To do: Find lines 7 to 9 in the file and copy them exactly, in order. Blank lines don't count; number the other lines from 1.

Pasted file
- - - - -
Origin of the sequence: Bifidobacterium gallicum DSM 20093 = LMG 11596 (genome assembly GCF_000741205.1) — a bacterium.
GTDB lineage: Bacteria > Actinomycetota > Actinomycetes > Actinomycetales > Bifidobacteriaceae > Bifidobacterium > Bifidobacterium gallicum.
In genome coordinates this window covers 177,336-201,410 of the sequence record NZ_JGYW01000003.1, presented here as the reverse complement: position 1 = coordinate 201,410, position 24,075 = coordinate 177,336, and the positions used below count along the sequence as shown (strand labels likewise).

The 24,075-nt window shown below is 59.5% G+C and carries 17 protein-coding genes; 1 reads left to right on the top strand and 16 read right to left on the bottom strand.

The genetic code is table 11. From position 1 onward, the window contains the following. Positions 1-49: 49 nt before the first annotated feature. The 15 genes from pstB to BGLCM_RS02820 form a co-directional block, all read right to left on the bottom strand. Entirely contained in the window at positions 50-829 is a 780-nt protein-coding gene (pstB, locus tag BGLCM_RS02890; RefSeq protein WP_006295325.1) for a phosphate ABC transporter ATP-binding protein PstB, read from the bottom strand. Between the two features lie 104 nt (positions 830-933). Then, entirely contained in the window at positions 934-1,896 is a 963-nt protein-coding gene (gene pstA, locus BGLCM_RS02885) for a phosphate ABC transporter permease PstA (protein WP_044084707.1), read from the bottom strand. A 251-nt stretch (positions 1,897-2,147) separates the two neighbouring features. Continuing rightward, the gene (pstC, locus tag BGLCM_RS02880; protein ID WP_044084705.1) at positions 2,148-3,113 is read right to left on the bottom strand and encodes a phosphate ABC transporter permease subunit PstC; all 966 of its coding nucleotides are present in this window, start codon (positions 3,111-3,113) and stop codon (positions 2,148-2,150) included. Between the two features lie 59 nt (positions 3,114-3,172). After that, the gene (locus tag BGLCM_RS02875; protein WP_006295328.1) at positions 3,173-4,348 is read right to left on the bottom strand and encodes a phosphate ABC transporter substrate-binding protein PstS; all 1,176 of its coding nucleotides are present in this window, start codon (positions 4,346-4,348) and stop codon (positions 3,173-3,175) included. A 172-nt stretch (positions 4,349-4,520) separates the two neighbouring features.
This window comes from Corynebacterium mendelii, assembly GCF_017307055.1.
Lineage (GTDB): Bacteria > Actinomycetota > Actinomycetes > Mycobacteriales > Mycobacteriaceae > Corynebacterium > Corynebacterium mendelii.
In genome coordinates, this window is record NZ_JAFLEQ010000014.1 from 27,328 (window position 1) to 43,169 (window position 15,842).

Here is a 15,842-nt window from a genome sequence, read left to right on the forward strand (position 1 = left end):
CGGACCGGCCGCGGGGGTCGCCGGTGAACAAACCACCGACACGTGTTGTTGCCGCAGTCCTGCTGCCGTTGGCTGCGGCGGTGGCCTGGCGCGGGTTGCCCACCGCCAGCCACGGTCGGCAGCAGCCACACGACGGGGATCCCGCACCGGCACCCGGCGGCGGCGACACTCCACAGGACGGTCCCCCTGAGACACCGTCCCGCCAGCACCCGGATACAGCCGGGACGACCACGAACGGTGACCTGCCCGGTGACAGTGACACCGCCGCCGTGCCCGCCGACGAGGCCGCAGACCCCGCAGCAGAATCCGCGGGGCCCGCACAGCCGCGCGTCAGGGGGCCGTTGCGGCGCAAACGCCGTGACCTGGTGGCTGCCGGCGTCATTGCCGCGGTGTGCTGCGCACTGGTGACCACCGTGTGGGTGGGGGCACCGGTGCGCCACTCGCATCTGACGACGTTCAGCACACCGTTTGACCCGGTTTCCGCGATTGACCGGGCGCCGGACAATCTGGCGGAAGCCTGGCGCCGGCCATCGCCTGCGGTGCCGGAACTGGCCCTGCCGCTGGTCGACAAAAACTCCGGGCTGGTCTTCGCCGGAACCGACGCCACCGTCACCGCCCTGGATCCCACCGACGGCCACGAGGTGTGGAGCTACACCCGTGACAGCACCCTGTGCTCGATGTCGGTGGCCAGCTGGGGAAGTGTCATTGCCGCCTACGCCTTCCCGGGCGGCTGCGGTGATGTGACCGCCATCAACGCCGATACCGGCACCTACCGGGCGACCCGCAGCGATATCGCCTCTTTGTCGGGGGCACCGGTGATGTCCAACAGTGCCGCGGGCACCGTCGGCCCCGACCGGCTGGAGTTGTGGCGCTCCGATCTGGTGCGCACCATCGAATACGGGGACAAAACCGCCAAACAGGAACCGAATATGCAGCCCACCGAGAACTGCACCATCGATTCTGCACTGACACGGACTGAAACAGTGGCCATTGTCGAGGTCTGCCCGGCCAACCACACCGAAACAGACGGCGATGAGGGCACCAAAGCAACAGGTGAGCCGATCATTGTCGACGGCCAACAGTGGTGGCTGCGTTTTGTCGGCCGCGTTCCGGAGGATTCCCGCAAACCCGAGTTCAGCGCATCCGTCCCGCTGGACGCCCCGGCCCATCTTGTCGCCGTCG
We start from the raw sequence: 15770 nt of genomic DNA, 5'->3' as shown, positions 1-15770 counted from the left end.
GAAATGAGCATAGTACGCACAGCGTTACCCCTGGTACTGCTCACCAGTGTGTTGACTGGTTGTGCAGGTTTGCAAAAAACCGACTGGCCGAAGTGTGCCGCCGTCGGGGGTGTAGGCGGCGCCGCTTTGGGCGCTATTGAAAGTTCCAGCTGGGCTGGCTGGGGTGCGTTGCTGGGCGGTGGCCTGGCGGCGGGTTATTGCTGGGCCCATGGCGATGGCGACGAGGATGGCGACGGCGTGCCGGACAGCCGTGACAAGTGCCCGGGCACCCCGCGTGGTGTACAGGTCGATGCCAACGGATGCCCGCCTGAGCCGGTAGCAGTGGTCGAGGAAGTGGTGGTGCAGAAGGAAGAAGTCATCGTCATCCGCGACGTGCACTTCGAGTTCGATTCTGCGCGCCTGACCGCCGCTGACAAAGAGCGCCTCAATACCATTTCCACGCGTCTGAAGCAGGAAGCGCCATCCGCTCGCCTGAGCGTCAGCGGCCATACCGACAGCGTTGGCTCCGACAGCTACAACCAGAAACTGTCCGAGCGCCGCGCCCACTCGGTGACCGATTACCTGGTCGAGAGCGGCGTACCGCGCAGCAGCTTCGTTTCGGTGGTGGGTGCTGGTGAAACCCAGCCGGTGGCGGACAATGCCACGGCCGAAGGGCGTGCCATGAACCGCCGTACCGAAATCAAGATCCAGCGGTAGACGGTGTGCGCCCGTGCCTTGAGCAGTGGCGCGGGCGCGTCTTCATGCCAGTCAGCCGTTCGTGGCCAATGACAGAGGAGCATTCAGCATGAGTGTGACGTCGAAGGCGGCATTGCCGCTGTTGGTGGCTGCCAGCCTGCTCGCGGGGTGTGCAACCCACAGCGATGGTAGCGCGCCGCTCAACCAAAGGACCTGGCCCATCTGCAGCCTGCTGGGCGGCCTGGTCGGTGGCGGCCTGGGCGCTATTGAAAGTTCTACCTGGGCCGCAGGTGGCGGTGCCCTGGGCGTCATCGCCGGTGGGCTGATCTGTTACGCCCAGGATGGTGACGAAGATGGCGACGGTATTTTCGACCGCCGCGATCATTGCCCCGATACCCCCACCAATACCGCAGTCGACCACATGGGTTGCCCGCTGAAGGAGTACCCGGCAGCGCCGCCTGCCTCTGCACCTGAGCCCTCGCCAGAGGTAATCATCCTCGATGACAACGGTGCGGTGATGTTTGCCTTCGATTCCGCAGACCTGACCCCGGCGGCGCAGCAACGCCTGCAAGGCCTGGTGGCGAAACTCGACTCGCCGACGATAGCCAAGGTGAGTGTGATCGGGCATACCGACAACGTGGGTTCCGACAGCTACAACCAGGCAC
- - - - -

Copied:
Lineage (GTDB): Bacteria > Actinomycetota > Actinomycetes > Mycobacteriales > Mycobacteriaceae > Corynebacterium > Corynebacterium mendelii.
In genome coordinates, this window is record NZ_JAFLEQ010000014.1 from 27,328 (window position 1) to 43,169 (window position 15,842).

Here is a 15,842-nt window from a genome sequence, read left to right on the forward strand (position 1 = left end):